DALLAS - There was a memorial mass Wednesday morning for a Plano couple and their children who were killed in Sunday’s deadly plane crash in Addison.
All 10 victims of the crash were identified Tuesday. The pilot was 71-year-old Howard Cassidy and the co-pilot was 28-year-old Matthew Palmer.
Three couples were on the flight including Steve and Gina Thelen from Plano and John and Mary Titus.
Ornella and Brian Ellard were also on board with their two children – 13-year-old Dylan and 15-year-old Alice. Allice attended Pope John Paul II High School in Plano and Dylan was set to enter eighth grade at All Saints Catholic School.
Wednesday morning’s service was held at All Saints Catholic Church in Far North Dallas.
"They were wonderful people for the community. They were givers and not takers. If they even thought you needed help with something... and I don't just mean financially. Ff they thought you needed support, they were the first ones to step up," said Terry Hanlon, a family friend.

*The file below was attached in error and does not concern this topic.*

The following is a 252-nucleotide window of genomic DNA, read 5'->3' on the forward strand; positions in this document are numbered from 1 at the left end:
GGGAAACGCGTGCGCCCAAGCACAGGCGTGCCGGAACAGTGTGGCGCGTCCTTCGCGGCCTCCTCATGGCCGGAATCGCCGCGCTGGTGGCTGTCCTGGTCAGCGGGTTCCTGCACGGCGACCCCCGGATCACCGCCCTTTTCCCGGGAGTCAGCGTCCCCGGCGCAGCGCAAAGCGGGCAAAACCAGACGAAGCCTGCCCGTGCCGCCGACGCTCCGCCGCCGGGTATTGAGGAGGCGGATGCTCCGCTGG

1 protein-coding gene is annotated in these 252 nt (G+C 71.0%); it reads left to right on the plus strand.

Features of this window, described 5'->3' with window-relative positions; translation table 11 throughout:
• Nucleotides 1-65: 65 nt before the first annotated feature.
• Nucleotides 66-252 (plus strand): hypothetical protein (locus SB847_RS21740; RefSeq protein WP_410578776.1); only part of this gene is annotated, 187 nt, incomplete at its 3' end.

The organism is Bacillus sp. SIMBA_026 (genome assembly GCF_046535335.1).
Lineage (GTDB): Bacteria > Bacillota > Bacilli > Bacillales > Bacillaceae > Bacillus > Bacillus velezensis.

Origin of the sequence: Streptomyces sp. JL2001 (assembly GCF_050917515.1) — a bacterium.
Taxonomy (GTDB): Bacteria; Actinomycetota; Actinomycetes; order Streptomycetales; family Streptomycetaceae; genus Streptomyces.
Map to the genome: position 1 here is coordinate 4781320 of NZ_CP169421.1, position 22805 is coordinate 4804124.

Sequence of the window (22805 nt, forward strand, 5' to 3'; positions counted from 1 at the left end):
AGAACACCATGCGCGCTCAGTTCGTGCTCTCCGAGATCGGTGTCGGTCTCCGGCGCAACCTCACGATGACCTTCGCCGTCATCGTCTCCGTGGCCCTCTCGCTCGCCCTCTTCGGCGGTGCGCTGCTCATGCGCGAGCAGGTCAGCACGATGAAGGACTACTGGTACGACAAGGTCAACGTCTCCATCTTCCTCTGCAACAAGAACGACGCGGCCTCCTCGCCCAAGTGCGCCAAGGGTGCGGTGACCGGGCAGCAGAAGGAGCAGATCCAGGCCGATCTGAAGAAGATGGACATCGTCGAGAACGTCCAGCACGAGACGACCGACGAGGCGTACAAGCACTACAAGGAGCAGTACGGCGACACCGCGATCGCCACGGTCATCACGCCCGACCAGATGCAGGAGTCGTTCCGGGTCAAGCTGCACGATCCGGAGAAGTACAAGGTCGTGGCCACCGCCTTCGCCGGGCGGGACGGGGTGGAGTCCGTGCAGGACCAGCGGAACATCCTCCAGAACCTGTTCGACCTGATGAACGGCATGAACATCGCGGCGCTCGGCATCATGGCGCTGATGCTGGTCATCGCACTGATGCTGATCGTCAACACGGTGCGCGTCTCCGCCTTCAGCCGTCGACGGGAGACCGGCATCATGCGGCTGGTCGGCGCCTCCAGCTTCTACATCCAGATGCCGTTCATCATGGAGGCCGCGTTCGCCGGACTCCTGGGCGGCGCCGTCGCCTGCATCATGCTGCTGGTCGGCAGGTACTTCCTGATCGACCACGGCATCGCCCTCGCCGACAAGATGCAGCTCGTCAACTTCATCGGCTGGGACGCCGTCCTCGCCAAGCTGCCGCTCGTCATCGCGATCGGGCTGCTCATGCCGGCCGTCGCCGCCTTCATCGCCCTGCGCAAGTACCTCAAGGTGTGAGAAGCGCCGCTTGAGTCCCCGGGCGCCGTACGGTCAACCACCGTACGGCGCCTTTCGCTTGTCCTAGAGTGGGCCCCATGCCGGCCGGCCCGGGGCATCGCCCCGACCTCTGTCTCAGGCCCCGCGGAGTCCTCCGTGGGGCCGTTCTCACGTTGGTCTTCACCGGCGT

Hanlon described them as an affectionate Italian family. He remembers his son's friend, Dylan, specifically.
“When he would come to the house, it was, 'Hi Mr. Hanlon. Nice to see you,'” he recalled.
Surveillance video from a nearby business showed the plane was fully intact when it crashed, and the NTSB says its landing gear was down.
Investigators with the National Transportation Safety Board said the cockpit voice recorder captured confusion in the moments before the plane slammed into a hangar. About eight seconds before the crash, a problem was detected with the left engine.
The National Transportation Safety Board removed debris from Addison Airport Wednesday.
Large equipment was brought in to safely remove the plane from the airport hangar after it was destroyed in a crash that killed 10 people.
What remained of the Super King Air that crashed moments after takeoff and left behind no survivors was loaded onto a trailer and is being kept as evidence for the NTSB.
A crane carried boxes and bags of debris away from the crash site, as investigators used a drone to recreate the plane's flight path.